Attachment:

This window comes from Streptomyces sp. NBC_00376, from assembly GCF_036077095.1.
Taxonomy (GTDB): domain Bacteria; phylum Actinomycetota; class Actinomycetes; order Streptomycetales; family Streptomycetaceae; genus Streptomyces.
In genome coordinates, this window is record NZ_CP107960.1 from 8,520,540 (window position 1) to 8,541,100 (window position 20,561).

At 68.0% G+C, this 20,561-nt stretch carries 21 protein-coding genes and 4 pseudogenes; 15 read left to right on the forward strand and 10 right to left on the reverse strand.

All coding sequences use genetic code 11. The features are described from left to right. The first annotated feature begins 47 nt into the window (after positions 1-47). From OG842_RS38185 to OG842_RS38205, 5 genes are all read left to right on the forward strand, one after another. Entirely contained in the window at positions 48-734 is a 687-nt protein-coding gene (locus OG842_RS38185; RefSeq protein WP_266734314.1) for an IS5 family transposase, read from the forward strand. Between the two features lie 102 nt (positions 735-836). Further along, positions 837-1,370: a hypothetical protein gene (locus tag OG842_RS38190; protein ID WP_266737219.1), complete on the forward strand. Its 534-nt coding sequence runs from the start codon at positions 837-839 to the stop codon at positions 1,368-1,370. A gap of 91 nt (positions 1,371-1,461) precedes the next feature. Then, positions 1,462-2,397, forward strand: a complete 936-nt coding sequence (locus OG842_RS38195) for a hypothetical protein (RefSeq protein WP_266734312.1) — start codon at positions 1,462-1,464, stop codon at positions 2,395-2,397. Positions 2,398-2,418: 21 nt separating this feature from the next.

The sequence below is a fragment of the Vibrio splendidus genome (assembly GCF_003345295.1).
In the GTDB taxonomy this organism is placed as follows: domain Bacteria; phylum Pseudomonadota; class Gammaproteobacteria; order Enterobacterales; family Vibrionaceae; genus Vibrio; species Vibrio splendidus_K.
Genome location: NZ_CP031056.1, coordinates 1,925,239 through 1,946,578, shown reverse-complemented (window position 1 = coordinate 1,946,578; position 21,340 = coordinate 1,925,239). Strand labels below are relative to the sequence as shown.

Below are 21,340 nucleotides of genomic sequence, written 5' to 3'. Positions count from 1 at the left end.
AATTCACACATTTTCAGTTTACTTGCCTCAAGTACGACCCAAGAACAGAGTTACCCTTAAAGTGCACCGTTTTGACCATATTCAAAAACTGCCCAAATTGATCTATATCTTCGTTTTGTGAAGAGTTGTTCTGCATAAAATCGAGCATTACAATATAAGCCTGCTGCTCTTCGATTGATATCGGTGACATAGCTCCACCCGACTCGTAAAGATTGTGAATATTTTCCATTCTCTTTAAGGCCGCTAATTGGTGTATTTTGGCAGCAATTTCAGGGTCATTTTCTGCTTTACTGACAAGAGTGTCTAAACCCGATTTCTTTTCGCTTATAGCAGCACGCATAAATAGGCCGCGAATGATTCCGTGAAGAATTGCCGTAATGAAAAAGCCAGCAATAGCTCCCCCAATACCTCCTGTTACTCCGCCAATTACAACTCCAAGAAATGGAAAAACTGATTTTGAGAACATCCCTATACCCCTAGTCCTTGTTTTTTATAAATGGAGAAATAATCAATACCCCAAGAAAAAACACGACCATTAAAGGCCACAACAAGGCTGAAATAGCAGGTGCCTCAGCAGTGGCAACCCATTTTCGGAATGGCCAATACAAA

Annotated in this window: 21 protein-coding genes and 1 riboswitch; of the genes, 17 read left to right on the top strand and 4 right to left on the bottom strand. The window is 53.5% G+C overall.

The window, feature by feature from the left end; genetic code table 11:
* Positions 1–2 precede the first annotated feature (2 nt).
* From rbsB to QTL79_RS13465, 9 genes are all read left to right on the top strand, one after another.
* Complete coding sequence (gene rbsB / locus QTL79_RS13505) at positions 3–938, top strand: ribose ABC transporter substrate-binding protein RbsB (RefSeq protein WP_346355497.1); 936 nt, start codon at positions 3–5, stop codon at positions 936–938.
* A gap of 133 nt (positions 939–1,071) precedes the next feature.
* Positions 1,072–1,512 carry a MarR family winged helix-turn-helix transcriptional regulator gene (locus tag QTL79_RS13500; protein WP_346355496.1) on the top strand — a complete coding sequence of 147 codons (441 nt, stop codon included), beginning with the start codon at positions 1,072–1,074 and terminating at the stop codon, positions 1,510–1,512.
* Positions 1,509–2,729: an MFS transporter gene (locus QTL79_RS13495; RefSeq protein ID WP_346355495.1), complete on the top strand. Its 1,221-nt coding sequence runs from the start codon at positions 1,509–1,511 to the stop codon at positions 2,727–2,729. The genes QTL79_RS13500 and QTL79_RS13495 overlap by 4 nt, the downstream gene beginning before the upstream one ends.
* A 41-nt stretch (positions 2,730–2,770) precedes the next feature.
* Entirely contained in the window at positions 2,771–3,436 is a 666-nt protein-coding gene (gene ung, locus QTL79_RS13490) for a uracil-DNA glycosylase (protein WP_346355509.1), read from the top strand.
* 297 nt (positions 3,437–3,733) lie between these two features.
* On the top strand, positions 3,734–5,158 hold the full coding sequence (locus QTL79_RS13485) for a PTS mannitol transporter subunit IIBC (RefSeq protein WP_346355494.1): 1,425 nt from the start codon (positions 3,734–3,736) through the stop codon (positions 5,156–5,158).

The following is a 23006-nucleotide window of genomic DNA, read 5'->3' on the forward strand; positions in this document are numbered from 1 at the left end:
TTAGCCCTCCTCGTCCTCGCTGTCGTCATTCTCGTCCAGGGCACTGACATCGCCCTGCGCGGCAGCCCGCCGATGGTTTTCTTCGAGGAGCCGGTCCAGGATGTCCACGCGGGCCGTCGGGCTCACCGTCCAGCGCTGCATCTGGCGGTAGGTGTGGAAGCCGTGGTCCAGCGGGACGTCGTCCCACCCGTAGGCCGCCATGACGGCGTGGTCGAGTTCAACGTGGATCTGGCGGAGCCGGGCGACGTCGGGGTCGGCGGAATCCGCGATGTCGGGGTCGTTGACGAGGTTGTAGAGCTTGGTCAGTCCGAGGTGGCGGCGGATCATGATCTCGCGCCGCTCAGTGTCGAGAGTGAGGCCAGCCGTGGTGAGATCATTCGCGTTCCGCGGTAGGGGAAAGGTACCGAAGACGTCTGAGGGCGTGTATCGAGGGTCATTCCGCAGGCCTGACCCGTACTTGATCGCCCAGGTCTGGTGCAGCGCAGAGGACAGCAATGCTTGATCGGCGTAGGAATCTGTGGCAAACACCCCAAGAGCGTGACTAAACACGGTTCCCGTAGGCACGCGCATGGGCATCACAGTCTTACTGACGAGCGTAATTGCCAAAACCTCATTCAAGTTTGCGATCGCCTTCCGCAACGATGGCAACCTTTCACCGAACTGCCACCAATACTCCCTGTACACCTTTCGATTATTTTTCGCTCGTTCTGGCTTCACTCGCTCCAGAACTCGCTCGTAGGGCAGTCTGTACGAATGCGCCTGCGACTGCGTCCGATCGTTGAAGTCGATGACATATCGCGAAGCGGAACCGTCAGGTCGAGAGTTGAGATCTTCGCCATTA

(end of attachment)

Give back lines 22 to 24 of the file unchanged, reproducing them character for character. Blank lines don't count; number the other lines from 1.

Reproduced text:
* On the top strand, positions 3,734–5,158 hold the full coding sequence (locus QTL79_RS13485) for a PTS mannitol transporter subunit IIBC (RefSeq protein WP_346355494.1): 1,425 nt from the start codon (positions 3,734–3,736) through the stop codon (positions 5,156–5,158).

The following is a 23006-nucleotide window of genomic DNA, read 5'->3' on the forward strand; positions in this document are numbered from 1 at the left end:
TTAGCCCTCCTCGTCCTCGCTGTCGTCATTCTCGTCCAGGGCACTGACATCGCCCTGCGCGGCAGCCCGCCGATGGTTTTCTTCGAGGAGCCGGTCCAGGATGTCCACGCGGGCCGTCGGGCTCACCGTCCAGCGCTGCATCTGGCGGTAGGTGTGGAAGCCGTGGTCCAGCGGGACGTCGTCCCACCCGTAGGCCGCCATGACGGCGTGGTCGAGTTCAACGTGGATCTGGCGGAGCCGGGCGACGTCGGGGTCGGCGGAATCCGCGATGTCGGGGTCGTTGACGAGGTTGTAGAGCTTGGTCAGTCCGAGGTGGCGGCGGATCATGATCTCGCGCCGCTCAGTGTCGAGAGTGAGGCCAGCCGTGGTGAGATCATTCGCGTTCCGCGGTAGGGGAAAGGTACCGAAGACGTCTGAGGGCGTGTATCGAGGGTCATTCCGCAGGCCTGACCCGTACTTGATCGCCCAGGTCTGGTGCAGCGCAGAGGACAGCAATGCTTGATCGGCGTAGGAATCTGTGGCAAACACCCCAAGAGCGTGACTAAACACGGTTCCCGTAGGCACGCGCATGGGCATCACAGTCTTACTGACGAGCGTAATTGCCAAAACCTCATTCAAGTTTGCGATCGCCTTCCGCAACGATGGCAACCTTTCACCGAACTGCCACCAATACTCCCTGTACACCTTTCGATTATTTTTCGCTCGTTCTGGCTTCACTCGCTCCAGAACTCGCTCGTAGGGCAGTCTGTACGAATGCGCCTGCGACTGCGTCCGATCGTTGAAGTCGATGACATATCGCGAAGCGGAACCGTCAGGTCGAGAGTTGAGATCTTCGCCATTA